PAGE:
Finally realizing that I had the ultimate background subject, I quickly drove up in front of the bear a ways, setting up a good shot of him grazing below the summit of Denali, as the sun set behind that, lighting up the North slopes and the surrounding clouds. Of course now the bear is working his way almost directly towards me, so I got my pickup ready for action, rolling up the windows and leaving my door open, prepped for a quick exit!Read More
When you think about Alaska, Denali & the surrounding National Park is usually one of the first thoughts, as it should be! The mountain towers over most views in Alaska, whether you're in Anchorage or near Fairbanks. Most people would guess that the best views of the mountain would be from the National Park, but there are also incredible views just South of the park. Easily accessible with a 4x4 or snowmachine in the winter, Petersville road winds almost all the way to the Southern park boundary.
I had wanted to drive this road for a while, after hearing about the amazing views from friends and a far-too-long Google Earth research session. A good friend finally rounded up a group of us to head up there to celebrate a birthday, even though the forecast called for a cloudy and rainy weekend. We headed out in my pickup, packed to the brim with 5 dudes and 2 dogs, finding a pretty easy dirt road for most of the drive (though lots of pot-holes!). The road narrows as you approach Peter's Hills and the deep canyon Peter's Creek cuts through them, transitioning into a good 4x4 trail. There are many mine roads in the area, so it takes some exploring to find roads and trails that go through without getting stuck. After several back-tracks, we found the trail we were looking for, which literally took us right up the creek-bed of one of the many drainages into Peter's Creek. Climbing steeply out of the drainage, we came to our camp spot (though we tried to go higher without any help from the slick, muddy trail).
It had rained on us all the way from Anchorage, and wasn't showing any signs of quitting, so we quickly set up camp. We explored the area around camp and blasted some clays with the shotguns we brought as the rain came-and-went for the rest of the night. A lack of firewood brought our fire to an early end and we called it a night, with the pitter-patter of the rain still on our tents. Another friend who joined us had an early departure Sunday to get back to town, and I awoke as they left to the quiet darkness, realizing the rain had finally quit! I stuck my head out to find not only had the rain gone, but so had all the clouds, leaving a star and aurora filled sky! I kicked off the warmth of my sleeping bag, wishing I had thrown in my winter layers, and rushed out to start shooting the Northern Lights.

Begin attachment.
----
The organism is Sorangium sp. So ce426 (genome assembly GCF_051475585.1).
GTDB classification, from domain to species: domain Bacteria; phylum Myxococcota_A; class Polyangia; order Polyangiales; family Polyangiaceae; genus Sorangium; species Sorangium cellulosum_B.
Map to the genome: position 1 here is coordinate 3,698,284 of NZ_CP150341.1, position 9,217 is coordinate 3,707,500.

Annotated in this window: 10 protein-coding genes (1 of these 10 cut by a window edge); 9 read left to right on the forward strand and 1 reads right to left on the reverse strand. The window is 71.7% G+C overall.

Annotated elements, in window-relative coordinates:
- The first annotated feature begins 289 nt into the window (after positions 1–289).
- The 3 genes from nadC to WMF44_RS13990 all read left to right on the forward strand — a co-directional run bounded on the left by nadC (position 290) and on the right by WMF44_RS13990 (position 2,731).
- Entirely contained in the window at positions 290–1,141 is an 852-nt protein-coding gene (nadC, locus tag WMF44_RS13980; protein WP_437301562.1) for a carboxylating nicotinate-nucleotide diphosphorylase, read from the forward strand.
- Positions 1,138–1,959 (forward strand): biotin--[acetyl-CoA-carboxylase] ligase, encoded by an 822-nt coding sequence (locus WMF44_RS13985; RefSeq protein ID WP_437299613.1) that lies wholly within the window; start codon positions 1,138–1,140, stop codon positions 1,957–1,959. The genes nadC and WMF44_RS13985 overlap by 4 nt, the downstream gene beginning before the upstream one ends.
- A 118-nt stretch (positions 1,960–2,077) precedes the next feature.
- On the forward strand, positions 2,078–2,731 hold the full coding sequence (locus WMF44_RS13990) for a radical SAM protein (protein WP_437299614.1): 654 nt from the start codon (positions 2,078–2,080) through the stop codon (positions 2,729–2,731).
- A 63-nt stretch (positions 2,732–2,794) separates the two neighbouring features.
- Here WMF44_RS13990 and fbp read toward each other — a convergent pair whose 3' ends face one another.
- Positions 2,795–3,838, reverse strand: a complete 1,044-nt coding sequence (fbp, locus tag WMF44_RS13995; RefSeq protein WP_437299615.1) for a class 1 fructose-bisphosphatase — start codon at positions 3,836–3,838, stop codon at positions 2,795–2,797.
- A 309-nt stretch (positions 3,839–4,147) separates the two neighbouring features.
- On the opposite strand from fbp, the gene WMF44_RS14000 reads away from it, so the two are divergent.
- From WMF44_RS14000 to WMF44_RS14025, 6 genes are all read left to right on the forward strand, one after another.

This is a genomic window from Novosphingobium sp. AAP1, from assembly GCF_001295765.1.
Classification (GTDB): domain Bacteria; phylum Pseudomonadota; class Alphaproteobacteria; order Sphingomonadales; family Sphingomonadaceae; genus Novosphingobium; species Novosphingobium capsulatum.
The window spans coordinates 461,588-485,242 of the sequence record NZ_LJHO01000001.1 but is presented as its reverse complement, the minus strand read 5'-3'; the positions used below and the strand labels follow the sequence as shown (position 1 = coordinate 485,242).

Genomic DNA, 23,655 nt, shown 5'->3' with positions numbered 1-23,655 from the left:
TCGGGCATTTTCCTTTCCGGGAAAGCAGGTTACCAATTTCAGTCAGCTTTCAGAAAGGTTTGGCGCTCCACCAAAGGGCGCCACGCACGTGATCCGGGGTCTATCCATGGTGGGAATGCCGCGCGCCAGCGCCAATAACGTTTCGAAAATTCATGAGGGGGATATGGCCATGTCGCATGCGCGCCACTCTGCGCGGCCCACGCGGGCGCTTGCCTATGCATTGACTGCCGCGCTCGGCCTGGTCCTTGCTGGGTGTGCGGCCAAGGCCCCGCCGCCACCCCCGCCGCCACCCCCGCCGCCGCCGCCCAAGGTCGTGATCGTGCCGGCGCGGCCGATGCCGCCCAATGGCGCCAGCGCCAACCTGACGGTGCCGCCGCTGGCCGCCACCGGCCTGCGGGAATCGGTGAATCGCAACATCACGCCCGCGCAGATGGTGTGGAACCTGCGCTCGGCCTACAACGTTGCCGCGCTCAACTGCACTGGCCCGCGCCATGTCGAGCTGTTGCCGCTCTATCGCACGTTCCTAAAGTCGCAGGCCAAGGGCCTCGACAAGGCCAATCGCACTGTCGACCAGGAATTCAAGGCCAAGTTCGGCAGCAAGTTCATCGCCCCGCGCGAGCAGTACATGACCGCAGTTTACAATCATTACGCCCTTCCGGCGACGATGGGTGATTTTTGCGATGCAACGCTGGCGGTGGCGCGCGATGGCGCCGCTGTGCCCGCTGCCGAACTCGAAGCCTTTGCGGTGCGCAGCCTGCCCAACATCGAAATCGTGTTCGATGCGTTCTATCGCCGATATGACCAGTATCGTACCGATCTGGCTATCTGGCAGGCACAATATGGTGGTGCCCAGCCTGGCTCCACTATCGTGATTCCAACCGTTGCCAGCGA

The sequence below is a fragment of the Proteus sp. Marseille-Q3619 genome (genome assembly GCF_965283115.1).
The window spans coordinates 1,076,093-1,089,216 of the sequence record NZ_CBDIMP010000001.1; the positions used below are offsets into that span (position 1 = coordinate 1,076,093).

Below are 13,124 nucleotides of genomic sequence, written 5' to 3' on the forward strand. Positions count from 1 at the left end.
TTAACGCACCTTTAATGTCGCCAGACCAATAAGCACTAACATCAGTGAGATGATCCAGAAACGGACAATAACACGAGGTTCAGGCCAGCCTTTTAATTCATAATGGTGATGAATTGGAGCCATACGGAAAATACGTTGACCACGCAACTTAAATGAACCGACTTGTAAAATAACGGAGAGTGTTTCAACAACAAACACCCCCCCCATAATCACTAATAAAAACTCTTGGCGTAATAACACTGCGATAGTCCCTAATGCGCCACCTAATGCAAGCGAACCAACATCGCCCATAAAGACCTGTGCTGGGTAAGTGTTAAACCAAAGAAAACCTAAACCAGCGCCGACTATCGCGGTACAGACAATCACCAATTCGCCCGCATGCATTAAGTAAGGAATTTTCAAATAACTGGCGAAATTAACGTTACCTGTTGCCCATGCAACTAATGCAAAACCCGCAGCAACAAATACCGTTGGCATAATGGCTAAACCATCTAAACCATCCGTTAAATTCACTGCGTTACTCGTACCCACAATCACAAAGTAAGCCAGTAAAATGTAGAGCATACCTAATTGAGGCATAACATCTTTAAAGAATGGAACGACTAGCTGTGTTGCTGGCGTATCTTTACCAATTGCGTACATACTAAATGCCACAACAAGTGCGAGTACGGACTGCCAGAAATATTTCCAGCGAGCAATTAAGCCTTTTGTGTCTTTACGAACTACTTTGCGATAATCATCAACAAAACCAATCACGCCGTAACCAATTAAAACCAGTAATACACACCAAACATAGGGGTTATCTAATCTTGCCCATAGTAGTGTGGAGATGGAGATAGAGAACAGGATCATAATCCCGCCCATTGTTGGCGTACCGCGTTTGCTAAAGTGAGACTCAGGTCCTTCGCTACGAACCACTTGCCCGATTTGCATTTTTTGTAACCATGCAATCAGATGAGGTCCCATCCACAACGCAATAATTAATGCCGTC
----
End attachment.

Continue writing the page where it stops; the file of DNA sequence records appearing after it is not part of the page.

The nights are getting longer up here in Alaska, giving us a few more hours to enjoy the borealis. I woke up somewhere around 6:30am and shot these lights until the sun rose about two and a half hours later. Our camp was below a hill blocking our view of Denali, so after sunrise and breakfast we hiked up the remaining 4x4 trail to the top where we could see Denali and the toe of the Tokositna Glacier. The view was a little blocked by the not-insignificant Dutch hills, but with a little more exploration (and snow), you can easily find even better views than we had. We will definitely be making a return trip with our snowmachines in tow!
A beautiful location near Anchorage is Eklutna Lake (which also provides much of our drinking water), where we went with our bikes on Sunday. The weekends are popular up there, but there were still a few spots open when we pulled in after lunch. The lakeside trail is open to ATV's Sunday through Wednesday, and their parking lot looked busy as we passed by. The lakeside trail has just been reworked this summer after erosion had its way with the trail in a few places. It's now very wide and smooth nearly the whole length of the lake! It's a very easy trail, so great for beginning mountain bikers, or just for getting to some incredible Alaskan landscapes! But don't tell anyone, instead say you bushwacked for days to get to that incredible scenic photo of waterfalls and glaciers and huge Chugach peaks.
David was the motivation for the ride, and Julie joined us as well (and Lumi of course). We decided that we wanted to check out the Serenity falls hut at mile 12 of the trail, so we'd be in for a long 24 mile afternoon!
The trail is mostly flat, wide and smooth, with plenty of opportunities for photos! There are a few hiking trails that head up the mountains to the North, and getting up higher makes for even better views. There's a cabin about at the halfway point along the lake, but these have such easy access they are very popular and fill up fast! We pedaled past this cabin, stopping a few times for photos, and once for Lumi to take a swim. There were a few more puddles after the end of the lake, but we stayed mostly dry all the way to Serenity Falls. This was my first time to this cabin, and I'm definitely coming back! It's in a fairly narrow valley with towering cliffs and mountains, and a little farther up-valley is the Eklutna glacier. This hut is pretty big, able to sleep 13 or so, and big windows on the South side for a great view of the falls.
I'll let the photos speak for themselves! Still some great fall colors along the hillsides, with some clouds obscuring a few of the big peaks ...